Anyway, I know you're only here for the beer.

We were staying in Loweswater so we'd be in walking distance of the excellent Kirkstile Inn.

The beers here are from my favourite lake district brewery, Cumbrian Legendary Ales. They've won a couple of CAMRA national awards which I think is pretty impressive, but don't seem to feature much amongst internet beer nerds.

At one point they did send out some samples of their doppelbock, Croglin Vampire, to bloggers but though it's their strongest beer at 8% ABV taste wise I think it's one of their weakest, and always a bit under carbonated. I did have a bottle for completeness sake though, and I even paired it with my pudding. For those that care about such things it's better after a gob full of chocolate brownie. For the full Brewmaster's Table experience I should probably have paired it with some funky cheese though, as I seem to recall that features heavily in the book.

But it was for the draught beer we'd come, and over the week I wended my way across the hand pumps and back again, but mainly drinking Langdale (pale 4%) and Grasmore (dark 4.3%). Neither beer makes me want to shout "AWESOME", but both I drank in quantity and both I plan to drink in quantity again. As far as I'm concerned that means the beers score highly.

As an added bonus there was a case of Loweswater Gold (pale 4.3%) waiting for us at the pub thanks to the lovely Lisa winning a twitter competition.

It's not our favourite from their range, as far as their pale beers go I prefer the Langdale or the LPA, but I'm sure they'll go down nicely, and free beer does taste better.

Tuesday, 23 October 2012

Why is American beer lagging so far behind?

Cask beer is undergoing a resurgence in Britain, with sales rising in a declining market, and the range and quality constantly improving. Yet, despite the "craft beer revolution" continuing to grow in American they still lag woefully behind Britain. If you're lucky a craft beer bar may have a single cask ale on, in all probability with a cask breather, a far poorer state than would be found in a bog standard British boozer. Over the pond dull and lifeless* keg beer predominates.

 The Brewers Association is almost single handedly responsible for holding back cask beer in American brewing with its emphasis on innovation and an ever growing range of weird and wonderful beer "styles". This innovation is less than helpful. You're more likely to find a pumpkin beer than a cask beer in the states. The constant push for progressions means the tremendous tastes of traditional beer are forgotten.

Though diversity is a great thing it shouldn't take priority over quality and the best way to get awesome flavour from a beer is to serve it from a cask.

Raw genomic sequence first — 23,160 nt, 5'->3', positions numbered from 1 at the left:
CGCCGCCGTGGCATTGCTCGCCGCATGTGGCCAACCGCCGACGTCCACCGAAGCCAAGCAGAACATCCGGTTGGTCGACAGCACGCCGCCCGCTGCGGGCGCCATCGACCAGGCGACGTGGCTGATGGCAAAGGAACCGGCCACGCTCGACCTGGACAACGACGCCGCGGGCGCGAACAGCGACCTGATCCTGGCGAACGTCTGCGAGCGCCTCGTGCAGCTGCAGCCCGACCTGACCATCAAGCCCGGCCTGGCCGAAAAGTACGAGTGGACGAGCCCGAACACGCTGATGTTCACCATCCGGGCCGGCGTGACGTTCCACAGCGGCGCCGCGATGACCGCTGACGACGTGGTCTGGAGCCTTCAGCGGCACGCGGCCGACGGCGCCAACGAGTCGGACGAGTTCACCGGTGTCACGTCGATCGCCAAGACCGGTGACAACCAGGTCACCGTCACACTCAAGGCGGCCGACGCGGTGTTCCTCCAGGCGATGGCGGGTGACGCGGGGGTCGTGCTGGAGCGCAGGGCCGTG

*Until re-animated with extraneous CO2.

Saturday, 20 October 2012

Whippet up

Well, it's Saturday night and I just got paid,
Fool about my money, don't try to save,
My heart says go go, have a time,
Saturday night and I'm feelin' fine,

Actually it was Monday afternoon but hey, we were on holiday so we didn't really care which day it was. All we cared about was that it was time for another research trip to London. Our first planned stop was the Artillery Arms, but we had an unsuccessful detour to the Telegraph first in a futile attempt to find some London Porter*.

When we got there the Artillery Arms was a far better pub,

and much to my surprise had not only guest beers for sale but also draught 1845. This I couldn't resist.

I'm not much of a fan of it in bottles but I thought it was excellent the one previous time I'd had it on draught at Woking beer festival. Sadly it was a bit flat, which was all the more disappointing as my friends cooed with delight over their pints of Lambeth Walk porter.

We moved on to the Old Fountain, where I bumped into a fellow brewer who was both down on his luck and had been brung low by a woman. On the plus side he was spending the afternoon in a pub drinking beer.

 There was a good range of beer, but nothing particularly stood out. I had one in the ever popular "pale and tastes of American hops" style.

Our next stop was the Hat and Tun. I was more taken with the fact they had two dead badgers on the wall than anything else, and in a usual display of beer blogging efficiency can't remember what I had to drink.

Then it was on to a favourite of mine, the Old Mitre. It was a Deuchar's IPA and a pork pie for me here. I went off Deuchar's when I lived in Edinburgh as far too often it was the only thing to drink, but after a suitable break I quite enjoyed it. I've never gone off pork pies.